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hey deemed Mr. Johnson powerless for harm, they pressed the work, well knowing that the new Congress, who would take their seats after the 4th of March, 1869, would be so largely of one party that there might be delay in adjusting these questions. The opposition, recognizing this fact, in most cases acquiesced. At no time in the history of the Government have there been abler men in Congress than there were then. Among the senators were Sumner, Wade, Chandler, Morton, Fessenden, Conkling, Morgan, Sherman, Morrill, Voorhees, Trumbull, Anthony, and Wilson. In the House were Garfield, Colfax, Butler, Brooks, Bingham, Blaine, Shellabarger, Wilson, Allison, Cullom, Logan, Ames, Hooper, Washburne, Boutwell, Randall, and Voorhees. Such men were earnest, thoughtful, patriotic and keenly alive to the interests of the country. They allowed nothing to pass that was in any sense questionable. February 10, 1869, was a memorable day. It was gloomy and disagreeable, but that had no influen
Mrs. John A. Logan, Reminiscences of a Soldier's Wife: An Autobiography, Chapter 10: (search)
b. There was a very great crowd, and, but for the solidity of the building and the perfect management it might have been most uncomfortable. About ten o'clock President Grant entered the reception-room assigned him. He was accompanied by Senator Morgan, of New York, and one or two others; Mrs. Grant was escorted by General George H. Thomas. Mr. and Mrs. Colfax came in together. Horace Greeley, Julia Ward Howe, Governors Jewell of Connecticut, Oglesby of Illinois, Curtin of Pennsylvania, Fesubsequently learning that Mr. Washburne desired to name a number of the appointees to the diplomatic service, he reconsidered his promise and declined to have any connection with the cabinet, after which Mr. Fish was chosen at the request of Senator Morgan, Mr. Conkling, and other New York friends of President Grant. Had Mr. Wilson accepted this position, who can tell the effect upon the policy of the administration? Cuba might have been one of our strongest allies and a prosperous republic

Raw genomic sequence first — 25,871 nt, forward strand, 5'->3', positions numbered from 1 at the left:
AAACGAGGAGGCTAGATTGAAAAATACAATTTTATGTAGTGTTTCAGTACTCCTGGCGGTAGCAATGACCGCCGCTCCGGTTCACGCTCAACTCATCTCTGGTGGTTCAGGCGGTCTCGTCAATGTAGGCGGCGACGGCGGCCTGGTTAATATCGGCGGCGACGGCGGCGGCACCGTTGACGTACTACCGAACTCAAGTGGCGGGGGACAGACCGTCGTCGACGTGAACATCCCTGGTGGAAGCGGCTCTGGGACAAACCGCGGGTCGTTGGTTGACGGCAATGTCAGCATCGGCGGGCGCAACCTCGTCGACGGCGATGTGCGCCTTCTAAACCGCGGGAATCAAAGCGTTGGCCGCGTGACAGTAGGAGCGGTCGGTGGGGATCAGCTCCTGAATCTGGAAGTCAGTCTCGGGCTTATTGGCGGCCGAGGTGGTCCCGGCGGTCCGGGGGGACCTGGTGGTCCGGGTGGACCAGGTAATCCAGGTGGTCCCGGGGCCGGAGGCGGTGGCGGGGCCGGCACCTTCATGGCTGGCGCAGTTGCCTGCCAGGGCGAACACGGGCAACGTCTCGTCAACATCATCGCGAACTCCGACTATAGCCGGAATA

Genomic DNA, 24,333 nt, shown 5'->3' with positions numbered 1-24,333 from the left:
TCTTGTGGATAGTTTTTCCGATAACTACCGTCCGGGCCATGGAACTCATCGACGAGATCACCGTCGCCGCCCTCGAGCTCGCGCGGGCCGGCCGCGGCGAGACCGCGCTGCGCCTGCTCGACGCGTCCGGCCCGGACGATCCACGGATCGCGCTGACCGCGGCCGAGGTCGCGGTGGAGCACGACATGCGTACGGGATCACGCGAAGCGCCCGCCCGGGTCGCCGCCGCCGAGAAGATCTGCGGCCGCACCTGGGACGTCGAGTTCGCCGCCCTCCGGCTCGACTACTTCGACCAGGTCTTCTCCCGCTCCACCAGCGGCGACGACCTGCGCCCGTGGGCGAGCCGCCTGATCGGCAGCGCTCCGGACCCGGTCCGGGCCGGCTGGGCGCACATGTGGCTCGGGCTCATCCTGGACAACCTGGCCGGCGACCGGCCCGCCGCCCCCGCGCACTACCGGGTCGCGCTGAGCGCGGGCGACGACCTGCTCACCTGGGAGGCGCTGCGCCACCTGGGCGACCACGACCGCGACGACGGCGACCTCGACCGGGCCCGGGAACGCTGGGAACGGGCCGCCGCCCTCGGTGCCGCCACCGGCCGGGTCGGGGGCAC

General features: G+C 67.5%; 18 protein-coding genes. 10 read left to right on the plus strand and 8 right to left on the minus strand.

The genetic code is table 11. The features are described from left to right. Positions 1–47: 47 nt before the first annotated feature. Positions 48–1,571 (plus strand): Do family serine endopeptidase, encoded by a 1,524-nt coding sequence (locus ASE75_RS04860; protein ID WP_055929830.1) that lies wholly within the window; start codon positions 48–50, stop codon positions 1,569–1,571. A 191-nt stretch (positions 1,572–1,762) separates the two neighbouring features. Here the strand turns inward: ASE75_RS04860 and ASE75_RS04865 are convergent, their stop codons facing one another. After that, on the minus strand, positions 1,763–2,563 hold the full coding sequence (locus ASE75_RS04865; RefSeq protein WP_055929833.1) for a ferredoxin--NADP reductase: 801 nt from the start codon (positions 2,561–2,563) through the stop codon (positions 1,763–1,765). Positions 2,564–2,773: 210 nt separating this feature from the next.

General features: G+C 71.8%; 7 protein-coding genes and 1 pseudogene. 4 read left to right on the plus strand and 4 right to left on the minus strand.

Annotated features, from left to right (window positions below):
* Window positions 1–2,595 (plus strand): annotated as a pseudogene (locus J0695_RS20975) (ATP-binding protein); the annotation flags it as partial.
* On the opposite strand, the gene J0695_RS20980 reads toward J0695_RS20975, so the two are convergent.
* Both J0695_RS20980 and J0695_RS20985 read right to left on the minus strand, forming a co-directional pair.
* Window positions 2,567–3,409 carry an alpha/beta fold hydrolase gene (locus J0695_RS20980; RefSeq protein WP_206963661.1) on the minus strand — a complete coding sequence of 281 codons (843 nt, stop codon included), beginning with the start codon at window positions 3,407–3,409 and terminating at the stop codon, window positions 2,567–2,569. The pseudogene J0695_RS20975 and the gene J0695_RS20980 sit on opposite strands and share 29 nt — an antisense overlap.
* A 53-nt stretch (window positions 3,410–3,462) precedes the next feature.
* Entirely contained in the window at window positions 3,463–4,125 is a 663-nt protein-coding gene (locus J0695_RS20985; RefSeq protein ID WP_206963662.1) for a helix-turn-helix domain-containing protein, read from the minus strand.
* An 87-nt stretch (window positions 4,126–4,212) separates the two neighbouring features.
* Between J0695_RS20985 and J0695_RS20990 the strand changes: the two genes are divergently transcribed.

Mrs. John A. Logan, Reminiscences of a Soldier's Wife: An Autobiography, Chapter 13: (search)
tion as war governor of Indiana. His people were much divided in their sympathies between the North and South. Thomas A. Hendricks, Daniel H. Voorhees, and other intellectual giants of his State were equally fearless advocates of the principles of the Democratic party, and often defended the acts of the Confederacy in its efforts to destroy the Union. It is remarkable that Senator Morton, as governor of Indiana, was able to protect his State from being overrun by raiders under such men as Morgan, an imaginary line only dividing Indiana from the slaveholding States of Kentucky and Tennessee. Simon Cameron of Pennsylvania was one of the most remarkable men in the Senate. Born in the last year of the eighteenth century, his experience covered many years of his country's history. As journeyman printer and editor, he worked his way into politics, and was for a long time adjutant-general of the State of Pennsylvania. Reaching the exalted position of United States senator in 1845, h